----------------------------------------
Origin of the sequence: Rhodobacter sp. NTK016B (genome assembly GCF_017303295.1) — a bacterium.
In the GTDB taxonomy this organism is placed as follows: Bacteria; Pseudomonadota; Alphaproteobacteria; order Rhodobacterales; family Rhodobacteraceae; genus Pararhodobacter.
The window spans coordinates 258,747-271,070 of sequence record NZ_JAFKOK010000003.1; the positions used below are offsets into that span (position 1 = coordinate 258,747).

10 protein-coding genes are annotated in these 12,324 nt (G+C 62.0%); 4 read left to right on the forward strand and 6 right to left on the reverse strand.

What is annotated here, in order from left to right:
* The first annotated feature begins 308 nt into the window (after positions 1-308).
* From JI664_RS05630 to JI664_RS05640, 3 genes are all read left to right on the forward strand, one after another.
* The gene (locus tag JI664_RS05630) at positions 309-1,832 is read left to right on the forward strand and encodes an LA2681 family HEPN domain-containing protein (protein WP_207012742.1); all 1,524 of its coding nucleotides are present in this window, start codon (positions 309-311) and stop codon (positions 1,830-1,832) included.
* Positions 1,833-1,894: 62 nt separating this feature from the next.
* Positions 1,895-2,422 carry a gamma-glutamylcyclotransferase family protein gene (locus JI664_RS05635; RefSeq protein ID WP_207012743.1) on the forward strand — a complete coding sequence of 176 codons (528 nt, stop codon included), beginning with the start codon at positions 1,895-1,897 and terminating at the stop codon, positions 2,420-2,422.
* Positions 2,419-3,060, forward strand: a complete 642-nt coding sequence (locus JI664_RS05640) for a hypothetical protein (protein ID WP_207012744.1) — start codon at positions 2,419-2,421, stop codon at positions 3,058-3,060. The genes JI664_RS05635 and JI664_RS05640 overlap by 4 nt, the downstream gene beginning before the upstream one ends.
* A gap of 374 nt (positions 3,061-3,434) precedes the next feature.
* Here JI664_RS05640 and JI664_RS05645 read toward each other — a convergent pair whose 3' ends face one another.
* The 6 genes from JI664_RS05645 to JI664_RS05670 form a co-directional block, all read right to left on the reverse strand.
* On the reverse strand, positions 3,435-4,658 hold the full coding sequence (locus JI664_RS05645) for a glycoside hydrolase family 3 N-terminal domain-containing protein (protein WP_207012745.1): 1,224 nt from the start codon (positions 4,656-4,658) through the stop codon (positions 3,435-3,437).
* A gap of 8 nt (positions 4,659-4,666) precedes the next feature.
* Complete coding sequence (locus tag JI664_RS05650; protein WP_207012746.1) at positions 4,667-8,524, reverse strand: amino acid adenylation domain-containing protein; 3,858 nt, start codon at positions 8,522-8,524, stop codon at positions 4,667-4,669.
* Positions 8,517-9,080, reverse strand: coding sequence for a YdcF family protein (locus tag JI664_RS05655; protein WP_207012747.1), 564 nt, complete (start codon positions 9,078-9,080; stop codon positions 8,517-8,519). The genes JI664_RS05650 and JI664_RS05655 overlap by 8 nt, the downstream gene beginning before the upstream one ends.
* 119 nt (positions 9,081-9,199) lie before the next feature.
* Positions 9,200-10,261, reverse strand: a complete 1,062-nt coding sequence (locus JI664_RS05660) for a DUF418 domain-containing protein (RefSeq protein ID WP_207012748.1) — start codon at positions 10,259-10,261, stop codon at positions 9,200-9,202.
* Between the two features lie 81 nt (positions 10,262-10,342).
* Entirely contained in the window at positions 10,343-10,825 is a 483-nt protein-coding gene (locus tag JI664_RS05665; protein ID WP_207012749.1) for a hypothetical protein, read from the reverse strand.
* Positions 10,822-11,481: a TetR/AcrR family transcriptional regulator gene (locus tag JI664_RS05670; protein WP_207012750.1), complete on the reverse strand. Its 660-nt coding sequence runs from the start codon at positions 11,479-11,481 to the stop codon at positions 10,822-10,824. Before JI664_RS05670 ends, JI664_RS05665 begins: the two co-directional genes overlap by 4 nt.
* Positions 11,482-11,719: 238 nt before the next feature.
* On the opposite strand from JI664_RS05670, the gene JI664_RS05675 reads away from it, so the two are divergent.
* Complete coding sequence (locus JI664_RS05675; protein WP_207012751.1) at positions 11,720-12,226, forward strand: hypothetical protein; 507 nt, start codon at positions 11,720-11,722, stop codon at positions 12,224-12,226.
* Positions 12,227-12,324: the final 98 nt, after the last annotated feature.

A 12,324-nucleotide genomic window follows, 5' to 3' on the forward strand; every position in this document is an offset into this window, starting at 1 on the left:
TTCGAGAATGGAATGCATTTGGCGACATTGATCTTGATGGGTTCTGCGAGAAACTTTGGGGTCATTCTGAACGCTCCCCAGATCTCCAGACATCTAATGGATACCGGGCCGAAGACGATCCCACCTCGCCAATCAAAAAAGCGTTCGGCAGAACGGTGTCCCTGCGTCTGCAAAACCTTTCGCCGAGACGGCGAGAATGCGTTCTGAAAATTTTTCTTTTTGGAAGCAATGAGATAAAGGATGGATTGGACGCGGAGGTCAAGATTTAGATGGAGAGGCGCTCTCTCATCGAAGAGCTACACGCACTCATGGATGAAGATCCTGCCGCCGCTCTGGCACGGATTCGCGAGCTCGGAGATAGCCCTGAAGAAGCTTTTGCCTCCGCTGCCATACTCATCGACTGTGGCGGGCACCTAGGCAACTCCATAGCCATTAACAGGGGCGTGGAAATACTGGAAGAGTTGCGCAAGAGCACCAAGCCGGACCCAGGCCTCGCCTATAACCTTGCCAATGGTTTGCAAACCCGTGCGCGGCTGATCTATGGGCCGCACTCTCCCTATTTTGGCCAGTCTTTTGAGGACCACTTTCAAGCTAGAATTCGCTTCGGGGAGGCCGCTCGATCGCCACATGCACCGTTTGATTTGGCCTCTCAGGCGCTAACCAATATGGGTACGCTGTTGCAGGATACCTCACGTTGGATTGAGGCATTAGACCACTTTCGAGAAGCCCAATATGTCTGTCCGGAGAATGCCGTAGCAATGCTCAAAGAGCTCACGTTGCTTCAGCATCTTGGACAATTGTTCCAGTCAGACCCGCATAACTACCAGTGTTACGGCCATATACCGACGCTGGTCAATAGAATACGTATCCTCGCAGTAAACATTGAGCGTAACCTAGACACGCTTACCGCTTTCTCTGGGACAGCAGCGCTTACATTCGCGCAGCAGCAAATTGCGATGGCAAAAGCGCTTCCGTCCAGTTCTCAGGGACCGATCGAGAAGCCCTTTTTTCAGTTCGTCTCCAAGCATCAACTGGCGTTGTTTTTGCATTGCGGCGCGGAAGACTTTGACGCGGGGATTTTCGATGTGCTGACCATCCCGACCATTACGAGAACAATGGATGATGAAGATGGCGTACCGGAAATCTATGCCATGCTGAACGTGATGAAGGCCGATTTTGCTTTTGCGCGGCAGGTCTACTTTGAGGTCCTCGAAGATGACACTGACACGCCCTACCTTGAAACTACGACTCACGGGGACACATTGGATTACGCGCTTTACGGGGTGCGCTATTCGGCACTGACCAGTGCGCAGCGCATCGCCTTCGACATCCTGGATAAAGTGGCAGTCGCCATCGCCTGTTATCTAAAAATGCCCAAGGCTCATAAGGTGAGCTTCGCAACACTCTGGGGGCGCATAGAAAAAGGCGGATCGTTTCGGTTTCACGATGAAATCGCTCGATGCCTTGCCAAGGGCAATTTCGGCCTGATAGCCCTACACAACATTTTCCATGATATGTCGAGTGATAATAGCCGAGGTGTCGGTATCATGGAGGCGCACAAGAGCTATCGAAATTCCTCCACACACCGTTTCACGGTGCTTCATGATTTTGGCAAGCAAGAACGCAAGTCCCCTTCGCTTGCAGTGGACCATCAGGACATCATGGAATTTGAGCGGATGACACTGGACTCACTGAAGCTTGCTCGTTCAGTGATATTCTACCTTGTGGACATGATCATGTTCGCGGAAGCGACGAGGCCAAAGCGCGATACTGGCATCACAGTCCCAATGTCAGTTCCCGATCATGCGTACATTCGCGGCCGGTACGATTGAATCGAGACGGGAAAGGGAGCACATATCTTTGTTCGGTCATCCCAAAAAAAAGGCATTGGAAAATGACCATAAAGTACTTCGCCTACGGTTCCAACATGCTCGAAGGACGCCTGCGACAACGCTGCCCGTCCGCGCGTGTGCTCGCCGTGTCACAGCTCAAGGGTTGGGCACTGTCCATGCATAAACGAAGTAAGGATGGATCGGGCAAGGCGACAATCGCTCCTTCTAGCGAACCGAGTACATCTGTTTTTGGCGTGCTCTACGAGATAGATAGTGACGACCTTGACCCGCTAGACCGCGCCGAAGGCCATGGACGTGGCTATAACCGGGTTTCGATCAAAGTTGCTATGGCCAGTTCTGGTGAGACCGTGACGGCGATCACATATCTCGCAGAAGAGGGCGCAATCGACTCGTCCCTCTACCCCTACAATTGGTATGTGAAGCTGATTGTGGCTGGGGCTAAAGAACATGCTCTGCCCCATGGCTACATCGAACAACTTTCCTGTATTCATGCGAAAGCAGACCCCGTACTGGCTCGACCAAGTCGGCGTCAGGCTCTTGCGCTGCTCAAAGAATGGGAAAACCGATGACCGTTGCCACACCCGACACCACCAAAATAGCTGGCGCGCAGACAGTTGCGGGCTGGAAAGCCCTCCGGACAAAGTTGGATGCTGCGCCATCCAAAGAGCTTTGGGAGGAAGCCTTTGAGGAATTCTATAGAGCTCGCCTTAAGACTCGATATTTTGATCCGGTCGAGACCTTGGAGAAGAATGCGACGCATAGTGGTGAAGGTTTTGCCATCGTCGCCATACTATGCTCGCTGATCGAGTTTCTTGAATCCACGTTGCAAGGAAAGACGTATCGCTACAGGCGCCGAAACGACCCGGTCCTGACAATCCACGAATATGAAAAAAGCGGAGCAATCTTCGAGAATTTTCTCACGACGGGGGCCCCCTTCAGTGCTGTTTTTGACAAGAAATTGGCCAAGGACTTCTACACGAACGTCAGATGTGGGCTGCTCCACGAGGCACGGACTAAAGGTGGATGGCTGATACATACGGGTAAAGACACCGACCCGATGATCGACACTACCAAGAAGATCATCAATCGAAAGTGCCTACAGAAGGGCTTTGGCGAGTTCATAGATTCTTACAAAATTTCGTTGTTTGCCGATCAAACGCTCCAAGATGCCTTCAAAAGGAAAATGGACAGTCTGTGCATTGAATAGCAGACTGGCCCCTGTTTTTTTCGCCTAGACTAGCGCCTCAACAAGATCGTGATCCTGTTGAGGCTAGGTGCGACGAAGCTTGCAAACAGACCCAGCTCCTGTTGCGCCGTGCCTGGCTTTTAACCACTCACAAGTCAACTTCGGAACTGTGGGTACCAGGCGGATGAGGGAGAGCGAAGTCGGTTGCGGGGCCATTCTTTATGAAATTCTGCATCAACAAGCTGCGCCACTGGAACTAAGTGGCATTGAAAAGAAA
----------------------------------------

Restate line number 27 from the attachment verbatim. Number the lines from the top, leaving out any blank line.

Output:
* Positions 12,227-12,324: the final 98 nt, after the last annotated feature.